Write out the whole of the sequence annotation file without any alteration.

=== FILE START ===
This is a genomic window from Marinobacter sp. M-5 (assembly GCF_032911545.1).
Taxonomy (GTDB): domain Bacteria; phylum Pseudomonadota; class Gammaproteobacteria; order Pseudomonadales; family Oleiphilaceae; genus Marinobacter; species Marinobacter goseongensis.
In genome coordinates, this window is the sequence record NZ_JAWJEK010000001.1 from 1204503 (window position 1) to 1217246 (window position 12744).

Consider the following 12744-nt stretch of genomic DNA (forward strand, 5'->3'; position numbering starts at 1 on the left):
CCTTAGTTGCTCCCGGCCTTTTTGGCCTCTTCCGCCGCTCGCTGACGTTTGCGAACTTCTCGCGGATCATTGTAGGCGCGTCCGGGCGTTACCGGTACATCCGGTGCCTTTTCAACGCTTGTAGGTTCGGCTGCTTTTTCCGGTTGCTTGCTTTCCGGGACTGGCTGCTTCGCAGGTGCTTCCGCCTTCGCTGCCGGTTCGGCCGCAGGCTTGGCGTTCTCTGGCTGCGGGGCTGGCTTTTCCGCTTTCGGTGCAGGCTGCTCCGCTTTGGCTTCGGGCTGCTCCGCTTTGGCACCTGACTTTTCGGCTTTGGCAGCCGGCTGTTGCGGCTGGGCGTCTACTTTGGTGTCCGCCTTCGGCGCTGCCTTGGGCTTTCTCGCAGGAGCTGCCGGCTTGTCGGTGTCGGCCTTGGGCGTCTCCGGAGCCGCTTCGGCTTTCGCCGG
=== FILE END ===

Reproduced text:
This is a genomic window from Marinobacter sp. M-5 (assembly GCF_032911545.1).
Taxonomy (GTDB): domain Bacteria; phylum Pseudomonadota; class Gammaproteobacteria; order Pseudomonadales; family Oleiphilaceae; genus Marinobacter; species Marinobacter goseongensis.
In genome coordinates, this window is the sequence record NZ_JAWJEK010000001.1 from 1204503 (window position 1) to 1217246 (window position 12744).

Consider the following 12744-nt stretch of genomic DNA (forward strand, 5'->3'; position numbering starts at 1 on the left):
CCTTAGTTGCTCCCGGCCTTTTTGGCCTCTTCCGCCGCTCGCTGACGTTTGCGAACTTCTCGCGGATCATTGTAGGCGCGTCCGGGCGTTACCGGTACATCCGGTGCCTTTTCAACGCTTGTAGGTTCGGCTGCTTTTTCCGGTTGCTTGCTTTCCGGGACTGGCTGCTTCGCAGGTGCTTCCGCCTTCGCTGCCGGTTCGGCCGCAGGCTTGGCGTTCTCTGGCTGCGGGGCTGGCTTTTCCGCTTTCGGTGCAGGCTGCTCCGCTTTGGCTTCGGGCTGCTCCGCTTTGGCACCTGACTTTTCGGCTTTGGCAGCCGGCTGTTGCGGCTGGGCGTCTACTTTGGTGTCCGCCTTCGGCGCTGCCTTGGGCTTTCTCGCAGGAGCTGCCGGCTTGTCGGTGTCGGCCTTGGGCGTCTCCGGAGCCGCTTCGGCTTTCGCCGG